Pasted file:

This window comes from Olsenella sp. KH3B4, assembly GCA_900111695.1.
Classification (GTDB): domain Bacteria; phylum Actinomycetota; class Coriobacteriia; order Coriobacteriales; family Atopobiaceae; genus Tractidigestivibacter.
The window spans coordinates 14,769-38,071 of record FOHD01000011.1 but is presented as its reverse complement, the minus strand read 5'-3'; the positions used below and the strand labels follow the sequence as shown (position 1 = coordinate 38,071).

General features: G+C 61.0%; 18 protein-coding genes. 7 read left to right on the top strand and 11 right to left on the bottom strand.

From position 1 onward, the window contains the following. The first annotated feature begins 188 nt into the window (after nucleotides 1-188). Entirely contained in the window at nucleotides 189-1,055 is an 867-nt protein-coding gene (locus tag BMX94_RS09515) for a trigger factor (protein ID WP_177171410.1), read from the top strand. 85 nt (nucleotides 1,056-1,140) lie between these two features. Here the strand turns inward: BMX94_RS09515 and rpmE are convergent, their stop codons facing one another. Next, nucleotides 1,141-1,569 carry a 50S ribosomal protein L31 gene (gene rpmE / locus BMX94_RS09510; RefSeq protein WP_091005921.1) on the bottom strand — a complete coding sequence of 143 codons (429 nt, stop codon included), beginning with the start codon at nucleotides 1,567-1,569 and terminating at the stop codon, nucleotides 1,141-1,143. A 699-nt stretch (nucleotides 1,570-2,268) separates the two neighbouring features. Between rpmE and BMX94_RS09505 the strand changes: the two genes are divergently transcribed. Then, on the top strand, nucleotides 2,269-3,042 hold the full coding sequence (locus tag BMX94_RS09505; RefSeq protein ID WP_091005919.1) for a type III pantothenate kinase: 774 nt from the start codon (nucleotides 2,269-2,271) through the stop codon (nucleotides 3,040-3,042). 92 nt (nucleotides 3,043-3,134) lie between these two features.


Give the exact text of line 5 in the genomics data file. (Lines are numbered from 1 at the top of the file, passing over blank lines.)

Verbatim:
From position 1 onward, the window contains the following. The first annotated feature begins 188 nt into the window (after nucleotides 1-188). Entirely contained in the window at nucleotides 189-1,055 is an 867-nt protein-coding gene (locus tag BMX94_RS09515) for a trigger factor (protein ID WP_177171410.1), read from the top strand. 85 nt (nucleotides 1,056-1,140) lie between these two features. Here the strand turns inward: BMX94_RS09515 and rpmE are convergent, their stop codons facing one another. Next, nucleotides 1,141-1,569 carry a 50S ribosomal protein L31 gene (gene rpmE / locus BMX94_RS09510; RefSeq protein WP_091005921.1) on the bottom strand — a complete coding sequence of 143 codons (429 nt, stop codon included), beginning with the start codon at nucleotides 1,567-1,569 and terminating at the stop codon, nucleotides 1,141-1,143. A 699-nt stretch (nucleotides 1,570-2,268) separates the two neighbouring features. Between rpmE and BMX94_RS09505 the strand changes: the two genes are divergently transcribed. Then, on the top strand, nucleotides 2,269-3,042 hold the full coding sequence (locus tag BMX94_RS09505; RefSeq protein ID WP_091005919.1) for a type III pantothenate kinase: 774 nt from the start codon (nucleotides 2,269-2,271) through the stop codon (nucleotides 3,040-3,042). 92 nt (nucleotides 3,043-3,134) lie between these two features.